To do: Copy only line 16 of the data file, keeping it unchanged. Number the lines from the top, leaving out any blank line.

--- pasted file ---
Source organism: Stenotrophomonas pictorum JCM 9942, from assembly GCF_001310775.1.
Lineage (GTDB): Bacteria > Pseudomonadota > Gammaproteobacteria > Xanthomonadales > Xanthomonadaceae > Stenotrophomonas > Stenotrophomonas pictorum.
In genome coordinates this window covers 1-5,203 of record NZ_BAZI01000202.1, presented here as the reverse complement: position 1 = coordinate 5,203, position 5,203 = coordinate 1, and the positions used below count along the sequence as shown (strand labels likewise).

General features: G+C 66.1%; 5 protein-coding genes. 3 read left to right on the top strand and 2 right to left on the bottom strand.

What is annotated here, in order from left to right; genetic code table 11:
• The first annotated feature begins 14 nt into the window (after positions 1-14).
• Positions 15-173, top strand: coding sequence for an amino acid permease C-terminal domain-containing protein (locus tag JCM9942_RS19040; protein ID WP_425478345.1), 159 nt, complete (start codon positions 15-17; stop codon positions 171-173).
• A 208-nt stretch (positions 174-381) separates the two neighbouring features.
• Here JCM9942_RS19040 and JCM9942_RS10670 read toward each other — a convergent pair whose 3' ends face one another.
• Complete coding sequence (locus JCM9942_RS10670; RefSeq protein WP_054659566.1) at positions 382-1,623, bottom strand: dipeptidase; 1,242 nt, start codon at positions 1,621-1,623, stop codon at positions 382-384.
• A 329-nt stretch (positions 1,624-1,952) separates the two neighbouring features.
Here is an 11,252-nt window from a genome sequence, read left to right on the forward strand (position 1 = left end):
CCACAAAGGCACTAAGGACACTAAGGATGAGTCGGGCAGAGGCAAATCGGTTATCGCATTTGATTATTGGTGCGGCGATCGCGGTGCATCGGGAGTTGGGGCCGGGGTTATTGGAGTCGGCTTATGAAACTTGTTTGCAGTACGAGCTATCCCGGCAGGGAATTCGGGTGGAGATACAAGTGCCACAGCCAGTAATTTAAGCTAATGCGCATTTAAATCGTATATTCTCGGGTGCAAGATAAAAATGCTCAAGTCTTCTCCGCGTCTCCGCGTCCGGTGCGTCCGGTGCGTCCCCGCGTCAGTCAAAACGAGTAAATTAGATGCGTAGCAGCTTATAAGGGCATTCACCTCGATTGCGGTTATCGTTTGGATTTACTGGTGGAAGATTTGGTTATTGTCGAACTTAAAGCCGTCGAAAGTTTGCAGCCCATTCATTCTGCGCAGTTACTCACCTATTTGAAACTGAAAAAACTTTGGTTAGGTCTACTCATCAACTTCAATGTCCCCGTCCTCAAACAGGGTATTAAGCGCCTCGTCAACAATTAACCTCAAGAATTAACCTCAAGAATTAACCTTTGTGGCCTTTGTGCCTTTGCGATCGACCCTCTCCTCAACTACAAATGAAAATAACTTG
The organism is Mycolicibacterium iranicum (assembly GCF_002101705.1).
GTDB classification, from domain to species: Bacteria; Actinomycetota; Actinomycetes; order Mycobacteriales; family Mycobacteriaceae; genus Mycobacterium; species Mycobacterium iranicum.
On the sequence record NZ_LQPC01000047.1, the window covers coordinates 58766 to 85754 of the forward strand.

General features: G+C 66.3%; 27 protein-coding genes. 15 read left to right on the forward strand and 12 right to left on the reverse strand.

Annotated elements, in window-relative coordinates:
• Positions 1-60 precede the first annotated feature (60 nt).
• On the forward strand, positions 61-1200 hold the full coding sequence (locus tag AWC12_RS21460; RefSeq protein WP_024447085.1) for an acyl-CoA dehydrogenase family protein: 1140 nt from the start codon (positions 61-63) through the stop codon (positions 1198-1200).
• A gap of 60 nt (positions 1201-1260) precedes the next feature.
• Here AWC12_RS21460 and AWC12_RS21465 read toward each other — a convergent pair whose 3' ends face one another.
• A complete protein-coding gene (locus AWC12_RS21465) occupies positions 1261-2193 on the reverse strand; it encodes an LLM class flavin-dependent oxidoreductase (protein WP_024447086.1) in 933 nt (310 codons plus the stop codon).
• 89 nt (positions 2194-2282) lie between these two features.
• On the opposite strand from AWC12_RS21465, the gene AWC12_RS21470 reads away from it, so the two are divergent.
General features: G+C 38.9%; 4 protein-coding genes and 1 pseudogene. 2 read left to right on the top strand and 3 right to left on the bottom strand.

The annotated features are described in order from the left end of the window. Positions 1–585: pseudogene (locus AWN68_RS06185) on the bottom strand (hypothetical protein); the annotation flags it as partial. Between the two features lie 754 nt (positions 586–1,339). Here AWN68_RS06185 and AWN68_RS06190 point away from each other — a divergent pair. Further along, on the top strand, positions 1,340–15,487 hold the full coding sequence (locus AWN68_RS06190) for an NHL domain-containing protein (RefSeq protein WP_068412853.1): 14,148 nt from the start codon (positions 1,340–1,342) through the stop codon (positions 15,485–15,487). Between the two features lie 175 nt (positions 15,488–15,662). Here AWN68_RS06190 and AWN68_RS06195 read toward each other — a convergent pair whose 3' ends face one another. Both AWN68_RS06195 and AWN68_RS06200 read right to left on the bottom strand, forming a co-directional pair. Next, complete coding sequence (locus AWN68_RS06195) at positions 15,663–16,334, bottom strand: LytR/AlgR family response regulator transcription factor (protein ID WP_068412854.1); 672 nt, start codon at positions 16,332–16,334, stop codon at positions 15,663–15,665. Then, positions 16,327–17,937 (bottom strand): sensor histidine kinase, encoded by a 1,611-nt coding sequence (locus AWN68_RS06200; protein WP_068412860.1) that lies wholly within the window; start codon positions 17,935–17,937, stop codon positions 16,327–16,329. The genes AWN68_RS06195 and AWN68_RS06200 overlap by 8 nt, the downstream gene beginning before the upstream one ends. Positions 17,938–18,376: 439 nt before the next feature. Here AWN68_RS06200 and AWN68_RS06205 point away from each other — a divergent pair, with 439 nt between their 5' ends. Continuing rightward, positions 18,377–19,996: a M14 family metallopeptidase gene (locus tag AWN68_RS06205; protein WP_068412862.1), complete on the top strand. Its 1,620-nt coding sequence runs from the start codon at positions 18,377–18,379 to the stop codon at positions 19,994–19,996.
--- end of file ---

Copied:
On the sequence record NZ_LQPC01000047.1, the window covers coordinates 58766 to 85754 of the forward strand.